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The Connection provides the set of properties needed to create and initialize an instance of a connector.

Inside a Connection

A Connection contains properties about the specific use of the connector, such as user id and password, or parameters that control the scope or resources that should be made available to the connector. It links to an optional Endpoint and/or ConnectorType object.

  • ConnectorType - this is an object that describes the type of the connector that needs to be created in order to access the Asset.
  • Endpoint - this is the object that describes the server endpoint where the asset is accessed from.

Figure 1 shows the structure of a connection. Connector types and endpoints can be reused in multiple connections.

Figure 1

Figure 1: Connection structure

Connections are typically managed in a metadata repository, but they can also be manually populated.

Virtual connections

A virtual connection is a connection that provides a hierarchy of connection objects. It is used to create virtual connectors. When a virtual connection is used to create a connector, the connector broker looks to see if the resulting connector implements the VirtualConnectorExtension interface. If the connector does implement this interface, the connector broker creates connectors for each of the connections nested in the virtual connection. The resulting connectors are then passed to the virtual connector through the initializeEmbeddedConnectors method.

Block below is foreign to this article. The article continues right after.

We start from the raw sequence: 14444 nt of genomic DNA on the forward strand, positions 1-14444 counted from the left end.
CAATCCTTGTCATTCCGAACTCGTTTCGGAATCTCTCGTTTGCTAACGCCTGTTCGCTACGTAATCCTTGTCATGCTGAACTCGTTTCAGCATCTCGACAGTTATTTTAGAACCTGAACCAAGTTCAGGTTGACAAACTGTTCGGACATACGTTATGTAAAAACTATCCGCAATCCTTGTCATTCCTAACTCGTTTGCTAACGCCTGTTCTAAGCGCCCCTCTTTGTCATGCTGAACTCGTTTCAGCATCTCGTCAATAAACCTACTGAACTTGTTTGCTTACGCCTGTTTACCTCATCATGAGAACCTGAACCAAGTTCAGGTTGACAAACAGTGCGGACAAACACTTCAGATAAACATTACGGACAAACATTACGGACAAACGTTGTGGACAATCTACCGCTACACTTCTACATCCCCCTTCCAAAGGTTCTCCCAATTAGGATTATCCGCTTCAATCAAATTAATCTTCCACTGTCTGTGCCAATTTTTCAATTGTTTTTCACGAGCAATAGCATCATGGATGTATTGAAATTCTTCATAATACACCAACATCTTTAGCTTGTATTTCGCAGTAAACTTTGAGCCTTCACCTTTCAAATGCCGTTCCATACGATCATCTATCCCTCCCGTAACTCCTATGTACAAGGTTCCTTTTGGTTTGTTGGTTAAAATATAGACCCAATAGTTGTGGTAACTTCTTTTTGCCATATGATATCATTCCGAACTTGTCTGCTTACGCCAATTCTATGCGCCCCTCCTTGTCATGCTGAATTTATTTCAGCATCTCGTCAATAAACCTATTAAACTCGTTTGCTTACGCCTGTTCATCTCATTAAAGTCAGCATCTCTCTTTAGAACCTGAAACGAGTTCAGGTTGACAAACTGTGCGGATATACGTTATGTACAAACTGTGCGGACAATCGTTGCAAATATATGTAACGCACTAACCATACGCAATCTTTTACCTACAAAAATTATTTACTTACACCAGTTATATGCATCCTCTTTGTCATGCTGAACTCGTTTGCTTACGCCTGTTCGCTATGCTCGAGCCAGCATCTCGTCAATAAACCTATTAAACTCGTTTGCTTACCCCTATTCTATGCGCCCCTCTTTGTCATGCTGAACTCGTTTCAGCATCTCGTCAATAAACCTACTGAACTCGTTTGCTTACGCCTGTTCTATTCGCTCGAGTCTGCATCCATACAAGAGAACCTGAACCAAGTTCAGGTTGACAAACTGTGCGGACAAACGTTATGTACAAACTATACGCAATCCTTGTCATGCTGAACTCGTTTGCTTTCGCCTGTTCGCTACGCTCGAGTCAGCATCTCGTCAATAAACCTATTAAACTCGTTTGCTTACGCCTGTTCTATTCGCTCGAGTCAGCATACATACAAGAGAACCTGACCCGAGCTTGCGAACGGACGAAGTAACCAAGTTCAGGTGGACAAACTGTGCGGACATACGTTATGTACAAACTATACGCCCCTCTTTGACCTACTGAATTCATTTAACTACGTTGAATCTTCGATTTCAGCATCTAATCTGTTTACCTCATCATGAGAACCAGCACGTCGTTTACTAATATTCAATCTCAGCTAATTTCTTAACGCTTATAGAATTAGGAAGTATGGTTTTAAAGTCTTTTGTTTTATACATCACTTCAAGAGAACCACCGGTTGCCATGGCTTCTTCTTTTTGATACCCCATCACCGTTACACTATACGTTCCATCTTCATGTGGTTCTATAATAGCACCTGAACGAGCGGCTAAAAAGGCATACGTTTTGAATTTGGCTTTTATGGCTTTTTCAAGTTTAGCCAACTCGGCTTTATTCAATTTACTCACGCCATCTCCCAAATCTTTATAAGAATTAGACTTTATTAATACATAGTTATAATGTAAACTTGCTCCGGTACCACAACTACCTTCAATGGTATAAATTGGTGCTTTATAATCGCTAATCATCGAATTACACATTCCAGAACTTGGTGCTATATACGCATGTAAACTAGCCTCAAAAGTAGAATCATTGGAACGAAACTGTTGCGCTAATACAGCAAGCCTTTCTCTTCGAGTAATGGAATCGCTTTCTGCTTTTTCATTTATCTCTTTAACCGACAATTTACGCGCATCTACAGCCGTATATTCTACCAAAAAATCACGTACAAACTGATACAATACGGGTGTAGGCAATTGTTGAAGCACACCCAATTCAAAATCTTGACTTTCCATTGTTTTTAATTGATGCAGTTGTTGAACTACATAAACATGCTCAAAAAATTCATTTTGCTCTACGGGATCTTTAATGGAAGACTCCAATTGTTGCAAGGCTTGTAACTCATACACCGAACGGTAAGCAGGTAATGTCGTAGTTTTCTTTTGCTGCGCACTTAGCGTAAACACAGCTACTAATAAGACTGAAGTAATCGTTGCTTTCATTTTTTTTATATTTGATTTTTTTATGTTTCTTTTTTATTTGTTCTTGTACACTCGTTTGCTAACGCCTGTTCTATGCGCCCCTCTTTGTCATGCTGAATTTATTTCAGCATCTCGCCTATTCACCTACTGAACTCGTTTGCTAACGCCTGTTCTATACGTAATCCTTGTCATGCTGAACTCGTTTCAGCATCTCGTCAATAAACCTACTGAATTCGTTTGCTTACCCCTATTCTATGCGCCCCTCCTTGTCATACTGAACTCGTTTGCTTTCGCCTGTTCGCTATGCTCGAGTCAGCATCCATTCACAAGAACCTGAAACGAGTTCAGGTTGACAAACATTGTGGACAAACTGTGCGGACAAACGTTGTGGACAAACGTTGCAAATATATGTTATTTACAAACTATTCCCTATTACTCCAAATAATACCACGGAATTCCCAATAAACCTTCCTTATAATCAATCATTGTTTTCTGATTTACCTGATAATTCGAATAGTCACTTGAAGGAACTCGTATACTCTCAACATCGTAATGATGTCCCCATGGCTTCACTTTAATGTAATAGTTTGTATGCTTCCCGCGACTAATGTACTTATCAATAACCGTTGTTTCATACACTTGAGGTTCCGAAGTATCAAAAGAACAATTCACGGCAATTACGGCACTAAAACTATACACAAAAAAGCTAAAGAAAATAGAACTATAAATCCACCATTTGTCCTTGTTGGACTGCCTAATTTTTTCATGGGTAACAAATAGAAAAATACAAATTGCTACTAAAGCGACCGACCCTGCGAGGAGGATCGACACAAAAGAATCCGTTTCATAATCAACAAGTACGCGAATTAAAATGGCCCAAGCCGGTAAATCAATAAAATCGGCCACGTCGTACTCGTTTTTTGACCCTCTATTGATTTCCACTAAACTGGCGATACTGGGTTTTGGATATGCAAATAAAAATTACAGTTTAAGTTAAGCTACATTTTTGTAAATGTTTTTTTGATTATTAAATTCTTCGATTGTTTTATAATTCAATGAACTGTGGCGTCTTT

Figure 2 shows an example of a virtual connection with two nested connections (see EmbeddedConnections). One of these connections is also a virtual connection and will be processed in the same way as its parent.

Figure 2

Figure 2: Example virtual connection structure

The open metadata topic connector is an example of a connector that is designed to be nested inside a virtual connector.

Connection implementations

The OCF offers two implementations of the Connection.

Connection is a bean implementation of the connection used in REST API requests and events. It allows properties for be set up and retrieved.

ConnectionProperties is a read-only wrapper for the Connection properties that is used in client interfaces that do not allow the properties to be updated.

Connection properties

The properties for a connection are defined in model 0201. They include the following identifiers:

  • guid - Globally unique identifier for the connection.
  • url - URL of the connection definition in the metadata repository.
  • qualifiedName - The official (unique) name for the connection. This is often defined by the IT systems management organization and should be used (when available) on audit logs and error messages. The qualifiedName is defined in the 0010 model as part of Referenceable.
  • displayName - A consumable name for the connection. Often a shortened form of the qualifiedName for use on user interfaces and messages. The displayName should be only be used for audit logs and error messages if the qualifiedName is not set.

Other properties for the connection include: